For these people, the Kiel Band is like the Chicago Symphony Orchestra.  It is an important part of their lives.  They tapped their foot to the marches, they sang along as the band played selections from The Sound of Music, and they stood and applauded when Lew was presented with a plaque thanking him for his leadership, musicianship, and vision to keep this community treasure alive.

After the concert there was a reception and everyone stayed around and talked, and all were sure to make their way over to Lew to say “thanks.” For me, it was a melancholy moment, as I look ahead to the day when I put down the baton for the final time and say, “that’s it.”  I don’t look forward to that day, but it will come, and when it does, I hope that I have the courage, class, and grace to do it the same way my good friend Lew did on Saturday night.

My old buddy Tim Lautzenheiser says, “when you have class it shows, and when you don’t, it shouts.”  Lew, thanks for showing us what class is all about.

Oh Canada!

November 2, 2012

Well, today marks the second time I will be presenting in Canada in the last two weeks.  Most recently, I was at the British Columbia Music Educators Conference in Vancouver, and today and tomorrow I am in Toronto for the Ontario Music Educators Conference.  My three sessions will include the new EEi – Essential Elements Interactive in Teaching Beginning Band in the Digital Age with Music Education – The Process IS The Product, and Sustaining Your Passion.

I am always inspired by the people I meet in Canada.  They have a true love for the arts for arts sake.  They also have a much wider range of vision.  They opened their keynote this morning with Jully Black, a smokin’ hot singer, complete with a background singer playing shaker, a one drum drummer, and an incredible guitar player who was just putting the whole thing in the pocket.  It was over the top fun.  And I wondered, what kind of reception would that have received in America?  Hmmmmm.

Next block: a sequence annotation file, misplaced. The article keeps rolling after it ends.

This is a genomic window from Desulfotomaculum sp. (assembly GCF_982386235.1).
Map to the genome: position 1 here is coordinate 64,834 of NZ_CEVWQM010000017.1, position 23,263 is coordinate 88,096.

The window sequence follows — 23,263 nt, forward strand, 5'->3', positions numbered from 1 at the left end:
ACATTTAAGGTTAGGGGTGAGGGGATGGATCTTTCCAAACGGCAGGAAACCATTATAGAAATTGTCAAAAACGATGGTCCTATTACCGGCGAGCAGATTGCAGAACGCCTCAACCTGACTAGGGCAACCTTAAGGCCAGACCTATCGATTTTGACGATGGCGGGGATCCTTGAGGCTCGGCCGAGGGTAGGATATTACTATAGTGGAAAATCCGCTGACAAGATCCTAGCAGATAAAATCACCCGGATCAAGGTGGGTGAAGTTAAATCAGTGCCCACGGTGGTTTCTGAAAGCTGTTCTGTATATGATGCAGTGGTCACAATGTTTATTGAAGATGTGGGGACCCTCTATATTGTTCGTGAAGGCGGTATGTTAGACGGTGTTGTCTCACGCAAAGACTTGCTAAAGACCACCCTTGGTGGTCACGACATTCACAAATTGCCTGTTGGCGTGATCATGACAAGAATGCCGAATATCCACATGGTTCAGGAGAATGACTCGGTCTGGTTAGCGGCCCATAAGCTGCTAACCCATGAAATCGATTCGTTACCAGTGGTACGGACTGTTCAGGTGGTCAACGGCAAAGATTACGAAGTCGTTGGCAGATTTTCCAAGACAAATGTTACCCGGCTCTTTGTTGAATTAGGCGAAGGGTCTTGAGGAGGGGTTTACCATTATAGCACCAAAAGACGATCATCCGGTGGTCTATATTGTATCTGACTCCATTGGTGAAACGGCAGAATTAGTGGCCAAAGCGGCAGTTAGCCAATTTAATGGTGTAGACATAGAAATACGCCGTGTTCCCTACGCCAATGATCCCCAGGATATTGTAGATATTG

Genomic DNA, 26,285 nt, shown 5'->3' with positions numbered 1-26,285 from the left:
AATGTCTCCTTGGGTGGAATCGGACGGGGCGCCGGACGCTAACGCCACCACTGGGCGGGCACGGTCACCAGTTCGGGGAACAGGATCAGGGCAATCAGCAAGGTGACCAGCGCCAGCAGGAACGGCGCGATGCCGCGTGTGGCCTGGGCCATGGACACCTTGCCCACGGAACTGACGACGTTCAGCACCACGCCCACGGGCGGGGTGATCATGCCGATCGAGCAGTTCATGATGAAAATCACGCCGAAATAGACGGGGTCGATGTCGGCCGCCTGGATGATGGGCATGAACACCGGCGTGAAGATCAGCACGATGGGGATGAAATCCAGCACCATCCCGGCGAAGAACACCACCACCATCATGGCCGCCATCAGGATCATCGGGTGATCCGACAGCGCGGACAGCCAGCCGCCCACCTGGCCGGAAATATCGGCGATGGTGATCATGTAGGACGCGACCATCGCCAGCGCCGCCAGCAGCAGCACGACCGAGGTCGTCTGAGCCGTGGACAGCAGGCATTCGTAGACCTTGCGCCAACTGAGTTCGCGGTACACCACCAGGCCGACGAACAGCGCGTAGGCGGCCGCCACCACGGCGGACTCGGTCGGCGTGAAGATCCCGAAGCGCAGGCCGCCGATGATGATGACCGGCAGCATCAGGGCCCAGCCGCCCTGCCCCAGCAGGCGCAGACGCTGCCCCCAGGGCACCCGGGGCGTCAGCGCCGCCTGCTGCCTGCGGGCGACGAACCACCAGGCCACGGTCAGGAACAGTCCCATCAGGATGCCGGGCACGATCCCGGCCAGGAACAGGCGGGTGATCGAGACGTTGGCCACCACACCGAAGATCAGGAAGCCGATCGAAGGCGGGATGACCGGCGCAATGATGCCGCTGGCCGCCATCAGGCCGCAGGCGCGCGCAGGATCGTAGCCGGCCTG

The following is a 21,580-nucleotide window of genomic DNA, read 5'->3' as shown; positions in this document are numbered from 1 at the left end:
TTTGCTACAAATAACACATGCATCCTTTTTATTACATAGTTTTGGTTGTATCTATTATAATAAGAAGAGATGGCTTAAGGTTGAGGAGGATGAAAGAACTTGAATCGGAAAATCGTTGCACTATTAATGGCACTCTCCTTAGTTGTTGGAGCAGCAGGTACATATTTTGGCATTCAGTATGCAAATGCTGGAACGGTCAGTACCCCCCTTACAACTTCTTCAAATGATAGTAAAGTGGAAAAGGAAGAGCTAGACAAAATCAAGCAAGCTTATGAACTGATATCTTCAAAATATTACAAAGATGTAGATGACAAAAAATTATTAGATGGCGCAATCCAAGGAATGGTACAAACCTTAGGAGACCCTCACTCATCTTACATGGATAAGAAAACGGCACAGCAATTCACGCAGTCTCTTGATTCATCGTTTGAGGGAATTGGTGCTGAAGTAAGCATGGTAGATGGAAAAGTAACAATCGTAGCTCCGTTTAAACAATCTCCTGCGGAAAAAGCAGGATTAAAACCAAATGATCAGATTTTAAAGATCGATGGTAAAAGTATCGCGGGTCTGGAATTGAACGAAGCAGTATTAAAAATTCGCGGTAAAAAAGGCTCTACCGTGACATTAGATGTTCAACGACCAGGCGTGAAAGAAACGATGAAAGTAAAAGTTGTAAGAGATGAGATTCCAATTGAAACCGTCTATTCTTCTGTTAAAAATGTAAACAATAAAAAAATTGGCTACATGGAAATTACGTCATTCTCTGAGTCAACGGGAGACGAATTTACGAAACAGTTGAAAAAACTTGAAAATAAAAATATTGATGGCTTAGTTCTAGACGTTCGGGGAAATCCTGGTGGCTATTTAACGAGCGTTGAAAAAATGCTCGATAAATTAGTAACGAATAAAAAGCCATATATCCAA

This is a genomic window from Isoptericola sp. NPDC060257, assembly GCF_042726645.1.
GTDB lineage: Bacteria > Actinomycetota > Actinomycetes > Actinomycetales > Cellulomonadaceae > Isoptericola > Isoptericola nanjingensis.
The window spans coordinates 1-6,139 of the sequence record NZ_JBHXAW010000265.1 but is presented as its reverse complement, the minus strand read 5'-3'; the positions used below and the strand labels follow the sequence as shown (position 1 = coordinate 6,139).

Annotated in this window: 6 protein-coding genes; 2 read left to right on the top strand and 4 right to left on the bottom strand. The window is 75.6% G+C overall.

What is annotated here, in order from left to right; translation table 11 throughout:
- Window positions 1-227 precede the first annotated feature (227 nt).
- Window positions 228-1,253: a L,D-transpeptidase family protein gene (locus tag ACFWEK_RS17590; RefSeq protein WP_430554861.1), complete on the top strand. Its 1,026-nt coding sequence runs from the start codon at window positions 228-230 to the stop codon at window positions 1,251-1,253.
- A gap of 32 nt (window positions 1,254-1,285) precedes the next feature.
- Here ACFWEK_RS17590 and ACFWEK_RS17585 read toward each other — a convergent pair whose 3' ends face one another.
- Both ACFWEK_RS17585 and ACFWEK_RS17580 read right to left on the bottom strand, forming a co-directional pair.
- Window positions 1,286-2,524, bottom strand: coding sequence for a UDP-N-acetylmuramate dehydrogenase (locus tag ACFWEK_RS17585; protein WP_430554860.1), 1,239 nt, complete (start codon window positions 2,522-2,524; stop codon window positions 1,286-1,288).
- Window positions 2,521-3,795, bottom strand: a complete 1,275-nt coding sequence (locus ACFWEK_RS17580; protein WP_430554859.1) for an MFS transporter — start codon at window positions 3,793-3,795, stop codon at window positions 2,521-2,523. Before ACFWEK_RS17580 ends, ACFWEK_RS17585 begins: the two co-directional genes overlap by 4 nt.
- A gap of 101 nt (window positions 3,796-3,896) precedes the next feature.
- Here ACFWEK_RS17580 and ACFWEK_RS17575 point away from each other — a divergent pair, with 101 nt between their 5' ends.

Music education is so much more than band, orchestra, and choir.  But we can’t discount those vehicles.  No, instead, we need to use those vehicles to open up a world of possibilities.  Oh Canada, I tip my hat to thee!

I’M Back!

November 2, 2012

After too long a layoff, I have decided to jump start my blog.  I hope to provide you with some thoughts worth thinking about.



Just Look In The Mirror!

November 2, 2012

We hear much about the need for increased music advocacy. Everybody is looking for the latest piece of research or soundbite to reinforce their belief that music is an important component of a well-rounded education. Well, while you are looking, take a look in the mirror. What you see is the most important ingredient to successful music advocacy, YOU!

Music advocacy needs an advocate. And for your program, school, or community, you are the face of music and music education Your students reflect the beliefs, standards, and musicianship that you bring to the classroom and rehearsal hall each and every day.

Tomorrow, when you head to your classroom, be the BEST musician, teacher, and human being you can possibly be. Treat your students, colleagues, and administrators with the respect that you are seeking for your program and yourself. You’ll be surprised and the results.